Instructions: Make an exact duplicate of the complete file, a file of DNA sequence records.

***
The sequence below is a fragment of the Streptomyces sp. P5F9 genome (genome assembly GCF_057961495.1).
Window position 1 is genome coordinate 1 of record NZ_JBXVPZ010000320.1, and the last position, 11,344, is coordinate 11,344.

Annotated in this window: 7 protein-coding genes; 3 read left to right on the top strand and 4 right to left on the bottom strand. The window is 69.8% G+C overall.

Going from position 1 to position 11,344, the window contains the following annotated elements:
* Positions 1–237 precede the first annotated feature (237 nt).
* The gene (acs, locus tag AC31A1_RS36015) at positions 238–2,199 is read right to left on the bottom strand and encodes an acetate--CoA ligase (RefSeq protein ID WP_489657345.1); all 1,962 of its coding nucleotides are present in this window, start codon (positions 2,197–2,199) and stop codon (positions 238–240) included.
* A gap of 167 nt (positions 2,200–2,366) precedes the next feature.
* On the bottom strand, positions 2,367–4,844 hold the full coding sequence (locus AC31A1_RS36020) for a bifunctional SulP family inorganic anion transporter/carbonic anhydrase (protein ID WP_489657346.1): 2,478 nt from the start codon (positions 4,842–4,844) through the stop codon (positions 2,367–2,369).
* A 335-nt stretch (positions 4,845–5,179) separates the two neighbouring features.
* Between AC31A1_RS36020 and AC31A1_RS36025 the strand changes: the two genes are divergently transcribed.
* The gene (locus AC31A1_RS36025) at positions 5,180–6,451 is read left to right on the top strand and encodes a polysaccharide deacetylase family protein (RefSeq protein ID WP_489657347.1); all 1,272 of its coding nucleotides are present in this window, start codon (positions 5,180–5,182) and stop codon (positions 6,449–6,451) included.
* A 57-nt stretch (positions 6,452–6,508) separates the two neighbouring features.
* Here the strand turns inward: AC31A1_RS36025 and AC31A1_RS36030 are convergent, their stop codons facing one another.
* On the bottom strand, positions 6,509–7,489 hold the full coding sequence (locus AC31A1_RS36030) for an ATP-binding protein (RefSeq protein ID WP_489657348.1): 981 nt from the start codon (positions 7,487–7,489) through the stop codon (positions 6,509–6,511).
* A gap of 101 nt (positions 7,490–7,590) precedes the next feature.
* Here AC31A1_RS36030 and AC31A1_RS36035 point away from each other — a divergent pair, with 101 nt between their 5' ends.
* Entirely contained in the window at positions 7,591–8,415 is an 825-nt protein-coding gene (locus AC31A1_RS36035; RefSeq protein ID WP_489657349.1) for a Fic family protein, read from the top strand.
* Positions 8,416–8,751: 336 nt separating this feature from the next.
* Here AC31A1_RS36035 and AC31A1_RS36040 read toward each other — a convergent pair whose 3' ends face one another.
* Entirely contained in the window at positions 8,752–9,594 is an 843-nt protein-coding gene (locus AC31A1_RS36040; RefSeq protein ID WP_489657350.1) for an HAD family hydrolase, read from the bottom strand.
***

The sequence below is a fragment of the Streptomyces sp. P5F9 genome (genome assembly GCF_057961495.1).
Window position 1 is genome coordinate 1 of record NZ_JBXVPZ010000320.1, and the last position, 11,344, is coordinate 11,344.

Annotated in this window: 7 protein-coding genes; 3 read left to right on the top strand and 4 right to left on the bottom strand. The window is 69.8% G+C overall.

Going from position 1 to position 11,344, the window contains the following annotated elements:
* Positions 1–237 precede the first annotated feature (237 nt).
* The gene (acs, locus tag AC31A1_RS36015) at positions 238–2,199 is read right to left on the bottom strand and encodes an acetate--CoA ligase (RefSeq protein ID WP_489657345.1); all 1,962 of its coding nucleotides are present in this window, start codon (positions 2,197–2,199) and stop codon (positions 238–240) included.
* A gap of 167 nt (positions 2,200–2,366) precedes the next feature.
* On the bottom strand, positions 2,367–4,844 hold the full coding sequence (locus AC31A1_RS36020) for a bifunctional SulP family inorganic anion transporter/carbonic anhydrase (protein ID WP_489657346.1): 2,478 nt from the start codon (positions 4,842–4,844) through the stop codon (positions 2,367–2,369).
* A 335-nt stretch (positions 4,845–5,179) separates the two neighbouring features.
* Between AC31A1_RS36020 and AC31A1_RS36025 the strand changes: the two genes are divergently transcribed.
* The gene (locus AC31A1_RS36025) at positions 5,180–6,451 is read left to right on the top strand and encodes a polysaccharide deacetylase family protein (RefSeq protein ID WP_489657347.1); all 1,272 of its coding nucleotides are present in this window, start codon (positions 5,180–5,182) and stop codon (positions 6,449–6,451) included.
* A 57-nt stretch (positions 6,452–6,508) separates the two neighbouring features.
* Here the strand turns inward: AC31A1_RS36025 and AC31A1_RS36030 are convergent, their stop codons facing one another.
* On the bottom strand, positions 6,509–7,489 hold the full coding sequence (locus AC31A1_RS36030) for an ATP-binding protein (RefSeq protein ID WP_489657348.1): 981 nt from the start codon (positions 7,487–7,489) through the stop codon (positions 6,509–6,511).
* A gap of 101 nt (positions 7,490–7,590) precedes the next feature.
* Here AC31A1_RS36030 and AC31A1_RS36035 point away from each other — a divergent pair, with 101 nt between their 5' ends.
* Entirely contained in the window at positions 7,591–8,415 is an 825-nt protein-coding gene (locus AC31A1_RS36035; RefSeq protein ID WP_489657349.1) for a Fic family protein, read from the top strand.
* Positions 8,416–8,751: 336 nt separating this feature from the next.
* Here AC31A1_RS36035 and AC31A1_RS36040 read toward each other — a convergent pair whose 3' ends face one another.
* Entirely contained in the window at positions 8,752–9,594 is an 843-nt protein-coding gene (locus AC31A1_RS36040; RefSeq protein ID WP_489657350.1) for an HAD family hydrolase, read from the bottom strand.